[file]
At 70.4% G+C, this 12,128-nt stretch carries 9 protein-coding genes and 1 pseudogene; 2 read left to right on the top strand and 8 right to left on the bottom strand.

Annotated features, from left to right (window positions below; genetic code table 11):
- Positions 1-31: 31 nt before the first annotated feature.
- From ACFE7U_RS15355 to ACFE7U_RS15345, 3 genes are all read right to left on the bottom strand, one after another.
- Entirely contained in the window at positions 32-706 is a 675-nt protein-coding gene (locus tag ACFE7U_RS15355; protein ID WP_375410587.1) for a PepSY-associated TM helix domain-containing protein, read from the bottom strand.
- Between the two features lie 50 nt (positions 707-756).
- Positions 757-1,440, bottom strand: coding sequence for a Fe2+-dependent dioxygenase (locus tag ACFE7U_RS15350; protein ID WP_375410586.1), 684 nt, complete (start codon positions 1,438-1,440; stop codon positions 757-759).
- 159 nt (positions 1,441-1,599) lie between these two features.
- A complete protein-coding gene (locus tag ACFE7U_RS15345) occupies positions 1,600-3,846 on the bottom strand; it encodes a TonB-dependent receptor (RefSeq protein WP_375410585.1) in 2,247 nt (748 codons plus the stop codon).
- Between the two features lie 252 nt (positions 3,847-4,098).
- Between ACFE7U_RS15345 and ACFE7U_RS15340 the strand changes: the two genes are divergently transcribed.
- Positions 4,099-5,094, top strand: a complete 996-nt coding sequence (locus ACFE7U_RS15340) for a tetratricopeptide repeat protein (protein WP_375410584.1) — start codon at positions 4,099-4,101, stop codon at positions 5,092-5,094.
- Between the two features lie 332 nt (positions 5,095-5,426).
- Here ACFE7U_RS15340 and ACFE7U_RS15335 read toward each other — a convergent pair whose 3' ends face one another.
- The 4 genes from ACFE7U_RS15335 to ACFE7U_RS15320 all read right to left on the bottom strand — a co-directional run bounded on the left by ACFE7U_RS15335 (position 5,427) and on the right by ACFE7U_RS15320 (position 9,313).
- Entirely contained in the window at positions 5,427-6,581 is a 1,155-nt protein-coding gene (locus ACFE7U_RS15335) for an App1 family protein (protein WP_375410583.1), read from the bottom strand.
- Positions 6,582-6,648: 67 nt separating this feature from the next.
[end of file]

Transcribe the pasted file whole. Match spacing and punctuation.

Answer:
At 70.4% G+C, this 12,128-nt stretch carries 9 protein-coding genes and 1 pseudogene; 2 read left to right on the top strand and 8 right to left on the bottom strand.

Annotated features, from left to right (window positions below; genetic code table 11):
- Positions 1-31: 31 nt before the first annotated feature.
- From ACFE7U_RS15355 to ACFE7U_RS15345, 3 genes are all read right to left on the bottom strand, one after another.
- Entirely contained in the window at positions 32-706 is a 675-nt protein-coding gene (locus tag ACFE7U_RS15355; protein ID WP_375410587.1) for a PepSY-associated TM helix domain-containing protein, read from the bottom strand.
- Between the two features lie 50 nt (positions 707-756).
- Positions 757-1,440, bottom strand: coding sequence for a Fe2+-dependent dioxygenase (locus tag ACFE7U_RS15350; protein ID WP_375410586.1), 684 nt, complete (start codon positions 1,438-1,440; stop codon positions 757-759).
- 159 nt (positions 1,441-1,599) lie between these two features.
- A complete protein-coding gene (locus tag ACFE7U_RS15345) occupies positions 1,600-3,846 on the bottom strand; it encodes a TonB-dependent receptor (RefSeq protein WP_375410585.1) in 2,247 nt (748 codons plus the stop codon).
- Between the two features lie 252 nt (positions 3,847-4,098).
- Between ACFE7U_RS15345 and ACFE7U_RS15340 the strand changes: the two genes are divergently transcribed.
- Positions 4,099-5,094, top strand: a complete 996-nt coding sequence (locus ACFE7U_RS15340) for a tetratricopeptide repeat protein (protein WP_375410584.1) — start codon at positions 4,099-4,101, stop codon at positions 5,092-5,094.
- Between the two features lie 332 nt (positions 5,095-5,426).
- Here ACFE7U_RS15340 and ACFE7U_RS15335 read toward each other — a convergent pair whose 3' ends face one another.
- The 4 genes from ACFE7U_RS15335 to ACFE7U_RS15320 all read right to left on the bottom strand — a co-directional run bounded on the left by ACFE7U_RS15335 (position 5,427) and on the right by ACFE7U_RS15320 (position 9,313).
- Entirely contained in the window at positions 5,427-6,581 is a 1,155-nt protein-coding gene (locus ACFE7U_RS15335) for an App1 family protein (protein WP_375410583.1), read from the bottom strand.
- Positions 6,582-6,648: 67 nt separating this feature from the next.